by Ilsa J. Bick
Egmont USA, 2011
Confession: I’m not really into zombie books. I haven’t read Pride and Prejudice and Zombies or World War Z, nor have I had the urge to. That is about to change. ..
Chicagoan and suicidal cancer patient Alex goes camping alone in Michigan to deal with some personal issues and the death of her parents. When an electromagnetic pulse (EMP) rips through the area and beyond, killing the middle aged, sparing the elderly, and changing most children and teens into flesh-eating zombies, Alex, along with former soldier Tom and 8-year-old orphaned camper Ellie, runs for her life, trying to reach civilization while avoiding the “changed.” Despite losing almost everything she has, Alex reaches the aptly named town of Rule, an ultra-religious town/“cult” controlled by a quorum of old men and their families. Alex finds safety, love and even a job in Rule, but she feels trapped, waiting to be offered up as a wife and baby-making machine to dark and moody Chris while Tom and Ellie are out in the world somewhere. When she finds out Rule’s horrific secret, she realizes arranged marriage is the least of her problems. Alex’s journey includes a few fitfully gory scenes, suspenseful brushes with death and, of course, a love triangle. The writing is well paced, and while the book is split into formal parts, the narrative naturally breaks into two pieces: life in the wilderness and life in the town. Lots of ethical questions are raised throughout to keep you asking what you would do in Alex’s situation. Teens and adults alike are bound to get hooked on this first book in a planned trilogy.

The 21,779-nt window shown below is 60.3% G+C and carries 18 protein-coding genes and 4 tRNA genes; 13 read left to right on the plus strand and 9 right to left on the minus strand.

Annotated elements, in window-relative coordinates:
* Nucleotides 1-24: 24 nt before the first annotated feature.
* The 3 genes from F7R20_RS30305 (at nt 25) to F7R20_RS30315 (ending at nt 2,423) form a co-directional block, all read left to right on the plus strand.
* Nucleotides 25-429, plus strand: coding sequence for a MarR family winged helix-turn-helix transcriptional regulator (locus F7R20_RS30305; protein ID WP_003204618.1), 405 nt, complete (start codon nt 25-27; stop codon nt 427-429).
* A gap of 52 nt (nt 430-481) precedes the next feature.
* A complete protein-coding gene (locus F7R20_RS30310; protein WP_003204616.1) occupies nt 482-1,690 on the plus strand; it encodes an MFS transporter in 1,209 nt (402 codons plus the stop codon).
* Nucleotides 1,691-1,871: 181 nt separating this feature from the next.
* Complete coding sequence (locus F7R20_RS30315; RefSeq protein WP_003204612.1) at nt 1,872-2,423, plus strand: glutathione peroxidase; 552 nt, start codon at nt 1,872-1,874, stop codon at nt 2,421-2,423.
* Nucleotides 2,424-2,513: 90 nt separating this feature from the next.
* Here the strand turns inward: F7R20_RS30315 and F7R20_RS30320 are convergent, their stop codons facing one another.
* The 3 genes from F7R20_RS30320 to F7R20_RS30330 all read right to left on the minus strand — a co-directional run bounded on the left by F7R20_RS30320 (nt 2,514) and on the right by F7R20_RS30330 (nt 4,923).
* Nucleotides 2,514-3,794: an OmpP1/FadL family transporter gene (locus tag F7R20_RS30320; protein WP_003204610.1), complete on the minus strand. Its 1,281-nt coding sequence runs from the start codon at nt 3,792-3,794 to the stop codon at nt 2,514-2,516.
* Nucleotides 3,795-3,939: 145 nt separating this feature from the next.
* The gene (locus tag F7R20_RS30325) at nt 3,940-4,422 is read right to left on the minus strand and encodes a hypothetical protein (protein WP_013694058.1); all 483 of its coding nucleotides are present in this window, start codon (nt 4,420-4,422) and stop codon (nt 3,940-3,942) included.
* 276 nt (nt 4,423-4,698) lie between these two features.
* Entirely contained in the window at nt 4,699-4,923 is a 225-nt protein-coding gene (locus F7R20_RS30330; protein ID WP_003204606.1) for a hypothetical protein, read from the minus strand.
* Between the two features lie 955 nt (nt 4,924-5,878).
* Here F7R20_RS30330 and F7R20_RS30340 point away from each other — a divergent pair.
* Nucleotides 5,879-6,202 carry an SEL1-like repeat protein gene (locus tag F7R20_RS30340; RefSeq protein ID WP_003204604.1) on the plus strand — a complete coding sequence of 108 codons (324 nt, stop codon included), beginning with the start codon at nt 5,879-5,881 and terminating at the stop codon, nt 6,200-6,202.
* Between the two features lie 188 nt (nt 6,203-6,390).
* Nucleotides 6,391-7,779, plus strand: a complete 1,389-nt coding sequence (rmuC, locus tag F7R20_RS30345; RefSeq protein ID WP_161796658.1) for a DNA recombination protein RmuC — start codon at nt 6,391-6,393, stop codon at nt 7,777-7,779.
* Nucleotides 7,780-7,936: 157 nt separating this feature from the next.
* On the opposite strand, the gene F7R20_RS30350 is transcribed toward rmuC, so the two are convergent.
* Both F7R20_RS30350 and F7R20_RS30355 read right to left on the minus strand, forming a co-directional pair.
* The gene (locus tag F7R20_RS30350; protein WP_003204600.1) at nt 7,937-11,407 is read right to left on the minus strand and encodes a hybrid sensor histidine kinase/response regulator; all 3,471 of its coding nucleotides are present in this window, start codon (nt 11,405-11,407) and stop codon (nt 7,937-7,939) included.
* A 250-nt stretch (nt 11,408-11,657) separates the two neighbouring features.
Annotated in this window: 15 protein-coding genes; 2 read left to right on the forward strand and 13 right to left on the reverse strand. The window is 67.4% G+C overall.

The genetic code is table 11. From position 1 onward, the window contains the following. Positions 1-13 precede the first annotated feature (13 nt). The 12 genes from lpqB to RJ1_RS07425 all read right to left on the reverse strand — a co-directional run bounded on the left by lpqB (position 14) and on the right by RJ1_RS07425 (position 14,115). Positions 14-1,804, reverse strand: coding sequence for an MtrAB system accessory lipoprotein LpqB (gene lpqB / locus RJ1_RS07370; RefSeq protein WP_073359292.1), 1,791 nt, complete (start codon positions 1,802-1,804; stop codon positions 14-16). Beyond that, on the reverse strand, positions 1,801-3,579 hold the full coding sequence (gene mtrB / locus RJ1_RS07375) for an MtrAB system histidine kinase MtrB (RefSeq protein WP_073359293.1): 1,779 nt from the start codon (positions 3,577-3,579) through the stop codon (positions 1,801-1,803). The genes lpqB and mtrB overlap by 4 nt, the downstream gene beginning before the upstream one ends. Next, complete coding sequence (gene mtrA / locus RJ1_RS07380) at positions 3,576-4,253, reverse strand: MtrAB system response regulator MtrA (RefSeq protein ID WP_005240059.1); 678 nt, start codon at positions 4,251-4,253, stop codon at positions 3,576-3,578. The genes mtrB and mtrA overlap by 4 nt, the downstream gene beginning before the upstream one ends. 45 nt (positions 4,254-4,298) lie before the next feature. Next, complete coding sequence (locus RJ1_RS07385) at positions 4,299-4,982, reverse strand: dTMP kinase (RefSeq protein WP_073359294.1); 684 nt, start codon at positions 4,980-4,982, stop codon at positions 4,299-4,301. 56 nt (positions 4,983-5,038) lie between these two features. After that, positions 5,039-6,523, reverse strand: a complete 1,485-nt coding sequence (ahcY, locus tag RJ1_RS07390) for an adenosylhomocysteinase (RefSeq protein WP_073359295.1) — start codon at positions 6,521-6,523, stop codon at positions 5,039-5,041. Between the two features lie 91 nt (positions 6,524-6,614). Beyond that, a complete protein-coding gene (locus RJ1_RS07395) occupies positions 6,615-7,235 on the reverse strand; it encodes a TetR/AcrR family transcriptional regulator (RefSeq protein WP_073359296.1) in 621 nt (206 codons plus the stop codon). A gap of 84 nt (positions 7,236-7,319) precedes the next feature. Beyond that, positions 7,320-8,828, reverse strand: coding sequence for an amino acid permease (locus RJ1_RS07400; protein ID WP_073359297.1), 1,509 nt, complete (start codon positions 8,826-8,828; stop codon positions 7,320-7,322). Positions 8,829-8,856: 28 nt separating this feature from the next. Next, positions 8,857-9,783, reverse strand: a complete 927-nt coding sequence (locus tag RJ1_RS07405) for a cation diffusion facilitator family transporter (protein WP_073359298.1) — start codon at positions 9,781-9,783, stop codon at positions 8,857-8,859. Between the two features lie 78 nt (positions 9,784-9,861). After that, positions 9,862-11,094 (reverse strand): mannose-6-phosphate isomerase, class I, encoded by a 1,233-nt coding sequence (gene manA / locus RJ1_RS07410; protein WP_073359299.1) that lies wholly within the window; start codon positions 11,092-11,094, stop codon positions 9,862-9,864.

I describe Ashes as a zombie book, but it is not really as simple as that. The great thing about Ilsa Bick’s zombies, which they are never actually called in the book, is that they aren’t the undead; they’ve just been “zapped” and their erratic behavior and taste for human and animal flesh are a side effect of the EMP. It begs the question: can these zombie-esque kids be saved? I was always under the impression that one the zombie apocalypse happens, we’re all just going to have to buckle down and figure out how to deal with the hoards, either by killing them or containing them. The undead are still pretty much dead. This book offers a hope that there is a chance things can go somewhat back to normal.
In case the changed don’t change back, Alex is one bad ass daughter a doctor and a cop who both happened to teach her the handiest aspects of their jobs in the event of a zombie invasion. She always seems to have some other skill up her sleeve, whether it is loading and shooting guns, stitching up gaping wounds, surviving in the woods with hardly any supplies, or riding horses. Luckily in the book her talents come across as being more awesome than convenient.
A real problem I had with this book was the sheer number of unanswered questions at the end, and it got me thinking. Is there an acceptable threshold for loose threads and dangling plot lines at the ends of a book? Shouldn’t the author have to answer at least a couple questions by the end? Throw us a bone here! However, I already have the sequel Shadows on hold at the library, so I guess Bick’s sadistic lack of answers worked in the end. It comes out on September 25, but at the rate we get books at the library, I should have it by November.